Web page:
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329-338

(Invited Review Paper)

**A Review of Methods for Calculation of Frequency-dependent Impedance of Overhead Power Transmission Lines
**

YAW-JUEN WANG AND SHI-JIE LIU

Department of Electrical Engineering National Yunlin University of Science and Technology Touliu, Yunlin, Taiwan, R.O.C. (Received October 23, 2000; Accepted May 18, 2001) ABSTRACT This paper reviews the three most commonly used methods for calculation of frequency-dependent impedance of overhead transmission lines: Carson’s method, the complex depth of earth return method and the finite element method. The historical path along which these methods were developed is also reviewed. This is followed by an illustrative example that compares the frequency-dependent impedances of a 500 kV transmission line calculated using the tree methods. It is concluded that the complex depth of earth return method can, in most cases, replace Carson’s method without impairing the calculation accuracy, and that the finite element method, though more complicated and computationally more cumbersome, is capable of treating problems resulting from practical geometric allocation of transmission conductors and is a promising method for use in the near future. Key Words: Carson’s method, complex depth of earth return, finite element method, frequency-dependent impedance

I. Introduction

The history of the electrical power industry can be traced back to Edison’s Pearl Street Power Station in New York City in 1882 that supplied 110-V DC power. Then in 1889, the first single-phase AC line between Oregon and Portland (US) began to operate. The first three-phase AC transmission line became operational in Germany in 1891 (Glover and Sarma, 1989). The transmission of electric power from DC to polyphase AC implies that the working frequency of the power system has increased from zero Hz to several different values. For instance, the early Central European and American electric railways were operated at 162/3 Hz and 25 Hz, respectively (Hill, 1994). Modern electric power systems work at 50 or 60 Hz, and some special power systems, such as those used in aircraft, submarines and military equipment, are designed to operate at 400 Hz. The change of power transmission technology from DC to AC allowed the voltage level to be shifted easily by transformers, and the increase in the operational frequency also allowed the volumes and weights of power system components to be reduced. However, several types of disturbances arising from the increase in frequency, such as harmonics, transients and electromagnetic interference, have become new challenges to electrical engineers, and the frequency-dependent impedance of transmission lines has also become one of the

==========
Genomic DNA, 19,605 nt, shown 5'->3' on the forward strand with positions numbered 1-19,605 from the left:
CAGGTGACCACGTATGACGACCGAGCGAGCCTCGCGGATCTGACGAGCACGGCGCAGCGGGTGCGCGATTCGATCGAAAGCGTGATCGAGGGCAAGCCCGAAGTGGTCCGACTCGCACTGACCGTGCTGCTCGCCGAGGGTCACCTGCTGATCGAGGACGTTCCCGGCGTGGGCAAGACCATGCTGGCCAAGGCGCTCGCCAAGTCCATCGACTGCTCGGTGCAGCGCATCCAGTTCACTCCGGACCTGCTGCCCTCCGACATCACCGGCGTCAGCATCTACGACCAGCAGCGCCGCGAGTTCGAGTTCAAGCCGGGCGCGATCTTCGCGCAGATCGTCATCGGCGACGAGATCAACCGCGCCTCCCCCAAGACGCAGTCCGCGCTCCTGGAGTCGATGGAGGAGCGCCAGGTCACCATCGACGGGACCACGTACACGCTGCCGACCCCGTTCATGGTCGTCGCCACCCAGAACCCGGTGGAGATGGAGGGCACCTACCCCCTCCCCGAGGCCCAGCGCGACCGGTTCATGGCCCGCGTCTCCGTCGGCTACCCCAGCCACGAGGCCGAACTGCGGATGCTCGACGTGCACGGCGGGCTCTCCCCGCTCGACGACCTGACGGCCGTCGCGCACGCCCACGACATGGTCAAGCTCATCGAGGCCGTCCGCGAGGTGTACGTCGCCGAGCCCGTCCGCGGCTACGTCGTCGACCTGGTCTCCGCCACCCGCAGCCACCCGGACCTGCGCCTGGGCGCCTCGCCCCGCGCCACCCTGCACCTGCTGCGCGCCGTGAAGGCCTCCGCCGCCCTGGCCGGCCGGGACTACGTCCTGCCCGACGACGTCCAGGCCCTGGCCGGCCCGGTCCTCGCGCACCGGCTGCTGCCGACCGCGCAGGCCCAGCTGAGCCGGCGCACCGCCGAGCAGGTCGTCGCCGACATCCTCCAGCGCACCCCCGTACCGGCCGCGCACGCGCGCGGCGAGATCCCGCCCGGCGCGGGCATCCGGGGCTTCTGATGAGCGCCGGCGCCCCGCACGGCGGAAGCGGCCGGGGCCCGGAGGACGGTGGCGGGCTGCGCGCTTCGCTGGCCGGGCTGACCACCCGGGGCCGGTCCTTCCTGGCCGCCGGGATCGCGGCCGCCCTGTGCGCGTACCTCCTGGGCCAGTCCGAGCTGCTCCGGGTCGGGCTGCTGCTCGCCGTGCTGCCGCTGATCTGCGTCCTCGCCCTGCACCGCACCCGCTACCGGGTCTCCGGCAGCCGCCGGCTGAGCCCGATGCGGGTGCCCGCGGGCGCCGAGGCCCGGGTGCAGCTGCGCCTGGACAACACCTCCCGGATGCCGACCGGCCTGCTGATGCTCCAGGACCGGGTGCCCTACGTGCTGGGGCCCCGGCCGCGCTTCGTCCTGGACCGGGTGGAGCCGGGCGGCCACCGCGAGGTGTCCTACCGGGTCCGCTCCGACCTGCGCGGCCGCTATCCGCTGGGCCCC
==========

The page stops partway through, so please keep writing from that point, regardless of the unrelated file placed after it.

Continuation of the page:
most important power system parameters. For instance, an electrical engineer needs to know the power line impedance from the fundamental frequency (i.e., 50/60 Hz) to about the 25th harmonic frequency (i.e., 1,250/1,500 Hz) to conduct harmonic analysis, and that from DC to about 1 MHz to conduct transient analysis. It is noteworthy that calculation of frequency-dependent impedance is important not only in power engineering, but also in other areas involving high frequency applications like communications and semiconductor microchip design. In fact, as the frequency increases to several GHz (109 Hz), a small segment of the conductor in a microchip behaves just like a 100-km-long power transmission line working at 60 Hz. Consequently, the methods for calculating power line frequency-dependent impedance are also applicable to the analysis of electromagnetic interference in printed circuit boards and integrated circuits. This paper discusses three most commonly used methods for calculating the frequency-dependent impedance of overhead power transmission lines: Carson’s method, the complex depth of earth return method and the finite element method. An example of a three-phase 500 kV transmission line is then used to compare the three methods.

**II. Literature Review
**

The term “frequency-dependent impedance” in this paper

− 329 −